This is especially important to remember if you’re in a survival situation and manage to kill an animal.
2 – Pine boughs:
There are a few uses for pine boughs.
Now granted, in a survival situation you’re not going to be able to just walk down to the hardware store and pick up pine boughs by the bundle for your personal use. But, they’re not difficult to make.
If you found yourself in a SHTF situation there are a few ways to use the boughs.
- Use them as a roof for a makeshift shelter. Pine boughs have been used for centuries in primitive cultures to help build protective roofing to help keep elements out. With enough of them layered overtop of a structure you’d be able to keep most of the elements out and help trap heat inside.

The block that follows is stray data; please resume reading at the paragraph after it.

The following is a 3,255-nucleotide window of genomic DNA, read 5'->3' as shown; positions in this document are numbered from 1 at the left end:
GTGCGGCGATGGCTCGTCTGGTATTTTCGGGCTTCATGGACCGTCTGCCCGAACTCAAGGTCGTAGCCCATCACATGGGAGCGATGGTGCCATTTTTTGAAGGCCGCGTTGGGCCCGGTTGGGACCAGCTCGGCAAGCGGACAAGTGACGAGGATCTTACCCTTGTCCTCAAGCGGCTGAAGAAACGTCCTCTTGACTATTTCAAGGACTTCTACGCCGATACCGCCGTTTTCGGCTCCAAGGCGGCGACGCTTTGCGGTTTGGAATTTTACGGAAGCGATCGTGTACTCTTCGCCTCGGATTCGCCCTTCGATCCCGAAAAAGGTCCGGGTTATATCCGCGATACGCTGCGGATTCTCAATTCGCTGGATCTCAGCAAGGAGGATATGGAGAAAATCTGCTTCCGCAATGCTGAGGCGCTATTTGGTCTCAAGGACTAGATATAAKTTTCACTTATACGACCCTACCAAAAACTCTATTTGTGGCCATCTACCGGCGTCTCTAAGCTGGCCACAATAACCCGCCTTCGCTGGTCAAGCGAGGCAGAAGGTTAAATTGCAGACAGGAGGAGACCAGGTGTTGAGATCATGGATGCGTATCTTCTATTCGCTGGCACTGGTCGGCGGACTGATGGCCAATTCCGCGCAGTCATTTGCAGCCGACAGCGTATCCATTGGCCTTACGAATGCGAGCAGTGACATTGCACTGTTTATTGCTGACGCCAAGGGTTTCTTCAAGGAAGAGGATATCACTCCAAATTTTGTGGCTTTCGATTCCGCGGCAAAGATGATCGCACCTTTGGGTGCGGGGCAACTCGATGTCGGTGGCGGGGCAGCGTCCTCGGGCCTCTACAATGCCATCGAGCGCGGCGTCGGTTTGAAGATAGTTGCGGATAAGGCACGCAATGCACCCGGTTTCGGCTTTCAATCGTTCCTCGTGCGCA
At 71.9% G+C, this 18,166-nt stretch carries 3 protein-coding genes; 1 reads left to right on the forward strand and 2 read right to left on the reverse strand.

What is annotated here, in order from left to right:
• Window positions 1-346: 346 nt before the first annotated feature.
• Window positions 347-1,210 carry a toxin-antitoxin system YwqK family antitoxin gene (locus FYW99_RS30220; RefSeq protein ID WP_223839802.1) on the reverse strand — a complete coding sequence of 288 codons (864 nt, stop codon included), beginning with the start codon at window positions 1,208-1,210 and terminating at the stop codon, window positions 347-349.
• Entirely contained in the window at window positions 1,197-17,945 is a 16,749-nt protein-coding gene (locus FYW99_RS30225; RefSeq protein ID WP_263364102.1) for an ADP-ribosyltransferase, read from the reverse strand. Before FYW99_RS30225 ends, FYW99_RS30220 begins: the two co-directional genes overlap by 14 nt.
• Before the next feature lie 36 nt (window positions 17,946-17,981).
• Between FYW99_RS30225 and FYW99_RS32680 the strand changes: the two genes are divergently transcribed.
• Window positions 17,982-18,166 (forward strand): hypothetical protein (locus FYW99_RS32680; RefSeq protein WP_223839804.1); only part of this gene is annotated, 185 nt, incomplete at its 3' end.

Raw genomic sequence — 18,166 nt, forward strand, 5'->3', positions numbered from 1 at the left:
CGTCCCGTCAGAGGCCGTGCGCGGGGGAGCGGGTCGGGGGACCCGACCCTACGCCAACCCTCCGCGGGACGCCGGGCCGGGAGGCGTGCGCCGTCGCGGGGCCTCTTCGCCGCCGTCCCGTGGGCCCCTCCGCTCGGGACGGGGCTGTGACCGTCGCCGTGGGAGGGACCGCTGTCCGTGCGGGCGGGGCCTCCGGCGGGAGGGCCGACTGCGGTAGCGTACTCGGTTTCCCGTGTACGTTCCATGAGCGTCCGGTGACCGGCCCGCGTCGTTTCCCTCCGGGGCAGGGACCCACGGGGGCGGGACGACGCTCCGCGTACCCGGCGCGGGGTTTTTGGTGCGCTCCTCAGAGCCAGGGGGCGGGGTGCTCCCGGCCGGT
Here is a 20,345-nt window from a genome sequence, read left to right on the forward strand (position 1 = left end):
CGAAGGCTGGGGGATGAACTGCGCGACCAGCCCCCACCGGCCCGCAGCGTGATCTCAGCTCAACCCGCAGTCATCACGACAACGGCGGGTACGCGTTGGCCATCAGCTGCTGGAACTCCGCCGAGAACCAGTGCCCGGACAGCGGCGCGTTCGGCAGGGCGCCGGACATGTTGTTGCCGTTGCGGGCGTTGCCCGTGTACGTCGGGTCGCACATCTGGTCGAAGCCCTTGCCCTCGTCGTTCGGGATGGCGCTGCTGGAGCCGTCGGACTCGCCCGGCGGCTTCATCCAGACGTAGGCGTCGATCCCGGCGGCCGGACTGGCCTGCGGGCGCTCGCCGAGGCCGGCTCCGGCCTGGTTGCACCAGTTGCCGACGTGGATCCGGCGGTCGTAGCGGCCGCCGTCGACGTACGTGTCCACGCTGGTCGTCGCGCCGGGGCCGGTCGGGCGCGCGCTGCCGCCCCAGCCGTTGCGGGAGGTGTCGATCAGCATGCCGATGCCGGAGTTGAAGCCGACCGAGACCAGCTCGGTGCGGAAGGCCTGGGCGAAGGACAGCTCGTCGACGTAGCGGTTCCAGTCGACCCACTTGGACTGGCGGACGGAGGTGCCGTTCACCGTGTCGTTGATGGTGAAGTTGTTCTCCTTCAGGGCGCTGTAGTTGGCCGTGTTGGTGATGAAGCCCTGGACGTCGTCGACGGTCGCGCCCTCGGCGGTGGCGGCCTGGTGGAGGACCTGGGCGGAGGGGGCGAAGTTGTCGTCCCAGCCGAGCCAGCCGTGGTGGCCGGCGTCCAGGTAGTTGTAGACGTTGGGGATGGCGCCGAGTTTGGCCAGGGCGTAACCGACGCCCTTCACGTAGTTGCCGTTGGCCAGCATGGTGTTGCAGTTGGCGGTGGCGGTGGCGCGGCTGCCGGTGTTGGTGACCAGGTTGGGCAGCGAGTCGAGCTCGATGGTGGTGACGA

- Use them for fire. Older pine boughs where the bark is flaking and the needles are dry are perfect for kindling and firewood. The bough provides you with light kindling as the pine needles will rapidly take a flame. Flaked bark can then be used to quickly form embers and burn for a few moments, and then if you have the rest of the branch you’ll have a decent amount of firewood.
- Use them to help trap animals. I’ve written some blogs on using paracord to help trap animals and pine boughs are a great instrument to help in the trapping process. You can use the boughs to disguise the trap. Plus, fresh boughs with sap could help mask your scent in the area, preventing animals from picking up on your presence.
3 – Stockings:
You know the interesting thing about stockings? They’re actually modeled after socks. However, they’re quite a bit more durable than socks. That means they have several functions in survival situations.